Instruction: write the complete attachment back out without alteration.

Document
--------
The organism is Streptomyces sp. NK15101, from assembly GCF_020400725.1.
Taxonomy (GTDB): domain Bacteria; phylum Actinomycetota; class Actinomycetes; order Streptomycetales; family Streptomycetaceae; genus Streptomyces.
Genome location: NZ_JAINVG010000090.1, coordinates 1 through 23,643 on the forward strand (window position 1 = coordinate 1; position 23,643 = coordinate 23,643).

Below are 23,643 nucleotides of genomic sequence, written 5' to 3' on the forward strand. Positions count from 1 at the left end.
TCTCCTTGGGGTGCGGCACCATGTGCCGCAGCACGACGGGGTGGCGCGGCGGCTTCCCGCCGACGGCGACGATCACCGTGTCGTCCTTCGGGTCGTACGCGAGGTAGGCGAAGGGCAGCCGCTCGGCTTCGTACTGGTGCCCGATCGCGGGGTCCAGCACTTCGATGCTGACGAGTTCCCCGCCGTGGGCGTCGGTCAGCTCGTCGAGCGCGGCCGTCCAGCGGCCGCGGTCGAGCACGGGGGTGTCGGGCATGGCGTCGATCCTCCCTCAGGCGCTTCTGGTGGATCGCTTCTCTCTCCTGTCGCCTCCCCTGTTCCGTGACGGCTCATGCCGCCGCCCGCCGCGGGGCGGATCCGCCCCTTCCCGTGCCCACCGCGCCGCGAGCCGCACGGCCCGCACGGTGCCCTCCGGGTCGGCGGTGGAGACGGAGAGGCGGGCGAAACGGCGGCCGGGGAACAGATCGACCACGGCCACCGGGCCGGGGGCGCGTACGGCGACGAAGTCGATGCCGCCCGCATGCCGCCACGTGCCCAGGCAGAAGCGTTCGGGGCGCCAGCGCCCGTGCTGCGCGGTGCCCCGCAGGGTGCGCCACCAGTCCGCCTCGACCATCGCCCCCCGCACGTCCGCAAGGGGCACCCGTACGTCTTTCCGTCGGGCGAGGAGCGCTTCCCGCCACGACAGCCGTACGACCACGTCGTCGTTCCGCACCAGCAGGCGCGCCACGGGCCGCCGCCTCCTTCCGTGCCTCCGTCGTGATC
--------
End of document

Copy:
The organism is Streptomyces sp. NK15101, from assembly GCF_020400725.1.
Taxonomy (GTDB): domain Bacteria; phylum Actinomycetota; class Actinomycetes; order Streptomycetales; family Streptomycetaceae; genus Streptomyces.
Genome location: NZ_JAINVG010000090.1, coordinates 1 through 23,643 on the forward strand (window position 1 = coordinate 1; position 23,643 = coordinate 23,643).

Below are 23,643 nucleotides of genomic sequence, written 5' to 3' on the forward strand. Positions count from 1 at the left end.
TCTCCTTGGGGTGCGGCACCATGTGCCGCAGCACGACGGGGTGGCGCGGCGGCTTCCCGCCGACGGCGACGATCACCGTGTCGTCCTTCGGGTCGTACGCGAGGTAGGCGAAGGGCAGCCGCTCGGCTTCGTACTGGTGCCCGATCGCGGGGTCCAGCACTTCGATGCTGACGAGTTCCCCGCCGTGGGCGTCGGTCAGCTCGTCGAGCGCGGCCGTCCAGCGGCCGCGGTCGAGCACGGGGGTGTCGGGCATGGCGTCGATCCTCCCTCAGGCGCTTCTGGTGGATCGCTTCTCTCTCCTGTCGCCTCCCCTGTTCCGTGACGGCTCATGCCGCCGCCCGCCGCGGGGCGGATCCGCCCCTTCCCGTGCCCACCGCGCCGCGAGCCGCACGGCCCGCACGGTGCCCTCCGGGTCGGCGGTGGAGACGGAGAGGCGGGCGAAACGGCGGCCGGGGAACAGATCGACCACGGCCACCGGGCCGGGGGCGCGTACGGCGACGAAGTCGATGCCGCCCGCATGCCGCCACGTGCCCAGGCAGAAGCGTTCGGGGCGCCAGCGCCCGTGCTGCGCGGTGCCCCGCAGGGTGCGCCACCAGTCCGCCTCGACCATCGCCCCCCGCACGTCCGCAAGGGGCACCCGTACGTCTTTCCGTCGGGCGAGGAGCGCTTCCCGCCACGACAGCCGTACGACCACGTCGTCGTTCCGCACCAGCAGGCGCGCCACGGGCCGCCGCCTCCTTCCGTGCCTCCGTCGTGATC